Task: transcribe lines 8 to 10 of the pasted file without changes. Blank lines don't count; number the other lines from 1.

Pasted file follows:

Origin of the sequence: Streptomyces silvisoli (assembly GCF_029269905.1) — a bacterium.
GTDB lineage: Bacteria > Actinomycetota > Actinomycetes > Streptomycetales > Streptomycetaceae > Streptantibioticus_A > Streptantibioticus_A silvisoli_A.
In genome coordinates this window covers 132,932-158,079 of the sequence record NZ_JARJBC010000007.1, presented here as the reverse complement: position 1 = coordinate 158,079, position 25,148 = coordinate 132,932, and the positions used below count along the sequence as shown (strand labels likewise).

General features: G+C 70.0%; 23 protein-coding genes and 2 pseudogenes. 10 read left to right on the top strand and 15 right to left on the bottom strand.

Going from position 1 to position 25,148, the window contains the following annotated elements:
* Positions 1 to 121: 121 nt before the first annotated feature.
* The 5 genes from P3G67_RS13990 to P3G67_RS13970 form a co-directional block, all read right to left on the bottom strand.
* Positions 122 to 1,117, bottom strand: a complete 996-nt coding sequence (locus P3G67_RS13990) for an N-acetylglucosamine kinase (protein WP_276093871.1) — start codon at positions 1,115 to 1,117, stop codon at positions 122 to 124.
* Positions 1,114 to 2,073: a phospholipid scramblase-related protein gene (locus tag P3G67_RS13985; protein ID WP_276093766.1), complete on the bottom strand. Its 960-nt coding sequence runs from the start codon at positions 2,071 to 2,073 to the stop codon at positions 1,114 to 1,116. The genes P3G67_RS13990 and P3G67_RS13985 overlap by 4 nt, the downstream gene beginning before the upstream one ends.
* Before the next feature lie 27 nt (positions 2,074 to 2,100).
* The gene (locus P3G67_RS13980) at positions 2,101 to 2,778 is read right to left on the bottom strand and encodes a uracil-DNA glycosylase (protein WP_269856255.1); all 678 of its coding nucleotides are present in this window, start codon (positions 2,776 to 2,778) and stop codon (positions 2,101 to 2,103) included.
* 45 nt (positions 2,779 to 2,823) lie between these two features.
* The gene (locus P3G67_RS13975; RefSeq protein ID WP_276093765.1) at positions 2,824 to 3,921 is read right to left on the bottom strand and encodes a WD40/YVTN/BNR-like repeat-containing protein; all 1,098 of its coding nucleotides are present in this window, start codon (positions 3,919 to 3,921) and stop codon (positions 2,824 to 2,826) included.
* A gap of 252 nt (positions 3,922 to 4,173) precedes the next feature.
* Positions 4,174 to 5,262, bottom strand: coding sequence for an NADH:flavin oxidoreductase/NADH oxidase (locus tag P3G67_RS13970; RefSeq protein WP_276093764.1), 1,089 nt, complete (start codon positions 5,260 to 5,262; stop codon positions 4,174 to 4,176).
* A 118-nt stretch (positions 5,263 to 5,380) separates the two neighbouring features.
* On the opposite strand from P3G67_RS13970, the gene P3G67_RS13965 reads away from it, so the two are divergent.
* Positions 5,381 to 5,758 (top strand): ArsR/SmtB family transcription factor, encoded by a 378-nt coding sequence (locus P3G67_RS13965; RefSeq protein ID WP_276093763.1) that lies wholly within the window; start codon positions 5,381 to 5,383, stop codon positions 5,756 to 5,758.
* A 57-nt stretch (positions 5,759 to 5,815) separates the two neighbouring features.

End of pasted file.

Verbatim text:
* Positions 122 to 1,117, bottom strand: a complete 996-nt coding sequence (locus P3G67_RS13990) for an N-acetylglucosamine kinase (protein WP_276093871.1) — start codon at positions 1,115 to 1,117, stop codon at positions 122 to 124.
* Positions 1,114 to 2,073: a phospholipid scramblase-related protein gene (locus tag P3G67_RS13985; protein ID WP_276093766.1), complete on the bottom strand. Its 960-nt coding sequence runs from the start codon at positions 2,071 to 2,073 to the stop codon at positions 1,114 to 1,116. The genes P3G67_RS13990 and P3G67_RS13985 overlap by 4 nt, the downstream gene beginning before the upstream one ends.
* Before the next feature lie 27 nt (positions 2,074 to 2,100).